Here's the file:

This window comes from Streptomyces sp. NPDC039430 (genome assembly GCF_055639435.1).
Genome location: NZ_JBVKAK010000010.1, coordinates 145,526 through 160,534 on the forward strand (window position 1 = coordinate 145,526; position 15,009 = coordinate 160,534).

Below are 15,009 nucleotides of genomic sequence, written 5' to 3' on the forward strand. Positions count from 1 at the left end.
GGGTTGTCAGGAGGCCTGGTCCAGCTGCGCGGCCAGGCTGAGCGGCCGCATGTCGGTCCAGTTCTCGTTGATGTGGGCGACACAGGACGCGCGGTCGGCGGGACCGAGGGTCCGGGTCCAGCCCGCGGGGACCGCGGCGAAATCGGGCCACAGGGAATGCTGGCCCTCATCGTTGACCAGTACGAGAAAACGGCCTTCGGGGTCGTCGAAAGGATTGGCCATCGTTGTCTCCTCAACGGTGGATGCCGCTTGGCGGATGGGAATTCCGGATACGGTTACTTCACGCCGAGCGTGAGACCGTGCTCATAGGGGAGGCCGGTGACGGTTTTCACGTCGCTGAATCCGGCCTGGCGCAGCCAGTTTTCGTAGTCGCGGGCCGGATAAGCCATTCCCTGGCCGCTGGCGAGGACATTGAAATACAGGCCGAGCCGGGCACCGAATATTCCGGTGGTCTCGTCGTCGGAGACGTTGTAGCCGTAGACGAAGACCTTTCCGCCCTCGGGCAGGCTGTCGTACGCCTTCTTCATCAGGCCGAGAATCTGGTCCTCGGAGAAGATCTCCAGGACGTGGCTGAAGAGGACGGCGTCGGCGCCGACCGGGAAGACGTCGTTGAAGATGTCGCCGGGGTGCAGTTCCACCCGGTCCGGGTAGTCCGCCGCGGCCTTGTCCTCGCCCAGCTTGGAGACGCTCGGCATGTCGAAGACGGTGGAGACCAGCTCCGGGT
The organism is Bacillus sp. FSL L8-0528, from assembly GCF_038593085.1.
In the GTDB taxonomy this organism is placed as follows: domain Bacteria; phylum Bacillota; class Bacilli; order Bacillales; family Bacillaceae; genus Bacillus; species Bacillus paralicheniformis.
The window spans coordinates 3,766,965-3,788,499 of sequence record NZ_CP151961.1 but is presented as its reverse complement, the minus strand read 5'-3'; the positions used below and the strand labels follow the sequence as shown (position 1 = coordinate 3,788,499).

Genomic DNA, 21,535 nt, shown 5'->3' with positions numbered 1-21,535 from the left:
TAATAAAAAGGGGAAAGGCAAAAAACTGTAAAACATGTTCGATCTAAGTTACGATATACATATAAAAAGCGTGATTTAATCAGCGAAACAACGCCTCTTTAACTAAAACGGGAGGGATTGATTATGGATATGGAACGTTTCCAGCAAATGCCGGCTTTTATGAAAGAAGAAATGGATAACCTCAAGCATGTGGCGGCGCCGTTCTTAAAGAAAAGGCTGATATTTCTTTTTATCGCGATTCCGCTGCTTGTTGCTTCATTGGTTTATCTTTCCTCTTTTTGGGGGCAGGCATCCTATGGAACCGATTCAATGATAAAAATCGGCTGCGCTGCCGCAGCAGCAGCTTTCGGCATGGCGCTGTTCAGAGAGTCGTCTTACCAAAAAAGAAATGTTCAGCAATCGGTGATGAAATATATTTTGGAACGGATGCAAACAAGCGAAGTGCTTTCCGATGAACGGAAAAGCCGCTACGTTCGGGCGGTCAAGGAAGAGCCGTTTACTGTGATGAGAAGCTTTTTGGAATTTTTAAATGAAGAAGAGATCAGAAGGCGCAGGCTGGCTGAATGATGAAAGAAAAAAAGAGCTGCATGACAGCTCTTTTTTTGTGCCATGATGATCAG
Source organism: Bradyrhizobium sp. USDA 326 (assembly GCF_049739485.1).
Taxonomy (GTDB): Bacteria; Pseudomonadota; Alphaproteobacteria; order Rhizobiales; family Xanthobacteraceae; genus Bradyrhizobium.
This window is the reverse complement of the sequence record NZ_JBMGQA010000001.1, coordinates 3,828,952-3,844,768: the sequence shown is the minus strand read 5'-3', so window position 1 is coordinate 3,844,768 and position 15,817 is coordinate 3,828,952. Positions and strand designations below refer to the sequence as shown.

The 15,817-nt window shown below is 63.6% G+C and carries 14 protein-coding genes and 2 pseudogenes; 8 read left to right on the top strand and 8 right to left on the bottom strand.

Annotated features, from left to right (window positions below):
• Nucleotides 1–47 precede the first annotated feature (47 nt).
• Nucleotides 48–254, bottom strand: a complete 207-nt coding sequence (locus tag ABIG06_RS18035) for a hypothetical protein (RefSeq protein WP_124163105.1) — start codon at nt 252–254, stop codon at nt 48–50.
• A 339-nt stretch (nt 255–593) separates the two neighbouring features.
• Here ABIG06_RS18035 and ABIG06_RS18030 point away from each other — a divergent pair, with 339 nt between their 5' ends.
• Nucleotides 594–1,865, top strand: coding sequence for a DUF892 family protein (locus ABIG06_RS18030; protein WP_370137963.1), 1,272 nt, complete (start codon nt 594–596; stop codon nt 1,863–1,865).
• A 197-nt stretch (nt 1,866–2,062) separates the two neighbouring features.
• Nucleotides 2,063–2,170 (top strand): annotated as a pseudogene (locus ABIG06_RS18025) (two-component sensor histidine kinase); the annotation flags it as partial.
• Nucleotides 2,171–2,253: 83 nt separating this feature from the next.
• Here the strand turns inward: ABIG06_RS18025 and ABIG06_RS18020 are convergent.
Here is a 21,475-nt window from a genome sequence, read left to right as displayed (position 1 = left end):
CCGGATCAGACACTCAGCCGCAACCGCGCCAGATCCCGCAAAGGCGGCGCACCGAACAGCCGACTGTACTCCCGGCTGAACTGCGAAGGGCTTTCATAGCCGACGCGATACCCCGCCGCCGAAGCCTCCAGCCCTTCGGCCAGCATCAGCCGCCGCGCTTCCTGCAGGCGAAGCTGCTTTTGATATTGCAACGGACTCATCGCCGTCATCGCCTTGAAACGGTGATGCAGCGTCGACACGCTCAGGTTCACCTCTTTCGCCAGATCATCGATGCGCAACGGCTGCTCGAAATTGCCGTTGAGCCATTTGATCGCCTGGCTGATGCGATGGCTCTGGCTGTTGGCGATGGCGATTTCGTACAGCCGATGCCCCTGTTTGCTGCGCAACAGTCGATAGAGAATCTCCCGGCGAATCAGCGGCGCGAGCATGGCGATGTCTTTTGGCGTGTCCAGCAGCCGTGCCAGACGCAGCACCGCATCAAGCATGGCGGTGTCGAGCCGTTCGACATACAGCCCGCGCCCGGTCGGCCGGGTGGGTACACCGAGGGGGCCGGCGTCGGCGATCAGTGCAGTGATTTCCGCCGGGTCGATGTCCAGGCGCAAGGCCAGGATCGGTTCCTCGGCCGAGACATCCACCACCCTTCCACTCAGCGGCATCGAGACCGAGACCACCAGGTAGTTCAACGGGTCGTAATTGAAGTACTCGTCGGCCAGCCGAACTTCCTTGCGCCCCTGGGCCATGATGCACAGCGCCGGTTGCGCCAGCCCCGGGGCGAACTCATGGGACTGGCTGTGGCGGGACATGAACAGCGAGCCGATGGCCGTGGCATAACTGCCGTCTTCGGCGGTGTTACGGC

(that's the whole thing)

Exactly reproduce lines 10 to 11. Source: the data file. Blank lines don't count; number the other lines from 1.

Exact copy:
Source organism: Bradyrhizobium sp. USDA 326 (assembly GCF_049739485.1).
Taxonomy (GTDB): Bacteria; Pseudomonadota; Alphaproteobacteria; order Rhizobiales; family Xanthobacteraceae; genus Bradyrhizobium.